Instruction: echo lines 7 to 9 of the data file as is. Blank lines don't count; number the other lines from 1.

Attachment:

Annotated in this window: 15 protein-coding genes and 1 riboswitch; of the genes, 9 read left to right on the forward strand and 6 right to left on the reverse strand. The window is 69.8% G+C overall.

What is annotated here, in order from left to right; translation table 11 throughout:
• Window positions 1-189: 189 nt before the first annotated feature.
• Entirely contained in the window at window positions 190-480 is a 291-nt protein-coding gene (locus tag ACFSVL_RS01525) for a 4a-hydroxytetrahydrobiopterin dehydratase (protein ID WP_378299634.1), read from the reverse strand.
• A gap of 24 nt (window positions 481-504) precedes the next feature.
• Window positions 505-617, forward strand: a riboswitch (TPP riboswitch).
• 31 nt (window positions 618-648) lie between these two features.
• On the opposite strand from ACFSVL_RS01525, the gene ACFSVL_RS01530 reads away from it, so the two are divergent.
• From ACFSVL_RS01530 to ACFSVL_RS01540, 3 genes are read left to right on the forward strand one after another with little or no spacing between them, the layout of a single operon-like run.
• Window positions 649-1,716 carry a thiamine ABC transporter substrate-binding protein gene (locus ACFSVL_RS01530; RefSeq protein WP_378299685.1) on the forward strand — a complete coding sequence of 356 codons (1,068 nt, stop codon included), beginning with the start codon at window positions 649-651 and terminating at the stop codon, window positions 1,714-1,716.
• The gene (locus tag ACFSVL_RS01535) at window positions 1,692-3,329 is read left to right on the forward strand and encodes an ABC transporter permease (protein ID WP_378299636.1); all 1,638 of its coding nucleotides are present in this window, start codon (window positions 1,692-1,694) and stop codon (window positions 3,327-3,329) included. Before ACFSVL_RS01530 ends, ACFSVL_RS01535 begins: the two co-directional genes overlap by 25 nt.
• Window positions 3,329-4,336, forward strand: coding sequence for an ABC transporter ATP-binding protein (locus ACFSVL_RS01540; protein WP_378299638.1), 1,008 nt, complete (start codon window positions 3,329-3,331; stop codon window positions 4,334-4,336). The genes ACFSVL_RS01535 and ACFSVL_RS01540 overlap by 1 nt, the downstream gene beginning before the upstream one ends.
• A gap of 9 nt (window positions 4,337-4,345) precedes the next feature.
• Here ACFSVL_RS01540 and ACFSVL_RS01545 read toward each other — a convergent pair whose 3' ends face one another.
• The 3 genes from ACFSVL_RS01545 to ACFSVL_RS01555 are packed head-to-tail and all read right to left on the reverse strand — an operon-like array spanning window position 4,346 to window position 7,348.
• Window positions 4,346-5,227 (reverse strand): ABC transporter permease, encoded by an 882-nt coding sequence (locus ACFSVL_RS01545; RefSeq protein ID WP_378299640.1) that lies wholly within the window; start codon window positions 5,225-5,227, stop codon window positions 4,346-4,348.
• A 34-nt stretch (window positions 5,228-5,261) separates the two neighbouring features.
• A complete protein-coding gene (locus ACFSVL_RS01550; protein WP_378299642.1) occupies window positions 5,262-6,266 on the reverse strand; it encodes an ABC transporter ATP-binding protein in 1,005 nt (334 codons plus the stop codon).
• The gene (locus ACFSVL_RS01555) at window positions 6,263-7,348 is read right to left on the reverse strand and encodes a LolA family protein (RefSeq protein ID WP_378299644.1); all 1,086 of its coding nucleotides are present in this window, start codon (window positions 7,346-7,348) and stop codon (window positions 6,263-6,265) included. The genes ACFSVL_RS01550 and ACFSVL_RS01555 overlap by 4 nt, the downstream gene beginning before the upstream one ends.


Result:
• 31 nt (window positions 618-648) lie between these two features.
• On the opposite strand from ACFSVL_RS01525, the gene ACFSVL_RS01530 reads away from it, so the two are divergent.
• From ACFSVL_RS01530 to ACFSVL_RS01540, 3 genes are read left to right on the forward strand one after another with little or no spacing between them, the layout of a single operon-like run.